So much planning goes into an incentive trip and the final awards banquet that it’s easy to leave the actual awards to chance. Take the time to carefully choose the right product—one that the recipient will appreciate receiving and cherish as much as the memories of the trip. Following are several tips from a specialist, Mike Szczesny, vice president of EDCO Awards & Specialties:
Act as if you’re shopping for a diamond.
Clarity, color, finish, and weight are all important. “The difference between a glass award and crystal award is the clarity of the material,” Szczesny says. Glass awards will typically fall into a lower price range as a result. The weight of the award is important as well. “You want a good quality glass or crystal, one-half to three-quarters of an inch thick so it will have good weight.” This is a case where price can be an indicator of quality: A $35 corporate award, while suitable for some situations, will not be of the quality of a $135 award.
Go for the sizzle.
There will always be the traditional styles, but consider the newer selections that combine colors and materials. For example, there are new optic crystal awards that combine optical glass, crystal, and black glass or colored glass. It also offers the traditional glass designs, but in vibrant colors like blue and red.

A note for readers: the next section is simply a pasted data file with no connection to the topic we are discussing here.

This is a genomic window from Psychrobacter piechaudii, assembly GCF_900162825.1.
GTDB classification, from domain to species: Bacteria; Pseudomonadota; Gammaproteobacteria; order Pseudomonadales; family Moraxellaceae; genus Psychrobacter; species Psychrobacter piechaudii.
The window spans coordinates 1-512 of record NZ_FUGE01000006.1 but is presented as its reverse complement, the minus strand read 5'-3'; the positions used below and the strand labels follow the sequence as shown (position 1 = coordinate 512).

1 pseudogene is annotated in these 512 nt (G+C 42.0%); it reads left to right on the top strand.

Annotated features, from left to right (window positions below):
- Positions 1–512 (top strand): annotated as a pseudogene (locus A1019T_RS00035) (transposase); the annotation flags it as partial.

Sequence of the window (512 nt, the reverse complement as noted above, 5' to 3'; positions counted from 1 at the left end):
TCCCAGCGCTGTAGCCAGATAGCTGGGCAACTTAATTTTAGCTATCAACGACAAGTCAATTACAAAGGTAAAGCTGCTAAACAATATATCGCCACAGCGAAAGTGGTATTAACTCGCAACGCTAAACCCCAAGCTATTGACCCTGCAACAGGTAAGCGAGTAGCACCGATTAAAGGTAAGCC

The impact of a nice award can fall flat if it’s not engraved in a way that’s most suitable for the material. “Many local trophy shops will laser-engrave crystal, which is inferior to the more state-of-the-art sandblasting process,” Szczesny says. “Sand engraving or carving uses aluminum oxide as the blasting medium, which is a very fine material that does a very good job on detailed artwork and delivers a precise, deep etch. Laser engraving doesn’t cut deep, so it doesn’t look as crisp and can really compromise the intricate details of a company logo.”
Allow enough time.
It’s important to work with a trophy or awards vendor whose customer service department has in-depth knowledge of its product line. “Time is of the essence,” Szczesny says. “Most of our customers will order their awards just three to five days before they need them, and we sometimes are asked about 24-hour turnaround. As a result, you want to make sure the person you’re talking to understands how much time each step takes in order to meet your deadline.”
Skip the local trophy shops. These stores are perfect for sports trophies but lack expertise in the area of corporate awards, Szczesny says. “Knowing the time constraints, it’s important to work with an awards vendor that has the product in stock, offers quick service and turnaround, and can work with you closely on the design.”
Don’t go the Internet route.
The Internet has made it easy for businesses to purchase most of their office and production supplies without ever having to talk to another person. But, when it comes to your corporate awards program, the outcome is too important to rely on a faceless Internet site promising a good deal. “Economy sites don’t offer the quality craftsmanship, selection, or customer service of a traditional manufacturer,” Szczesny says.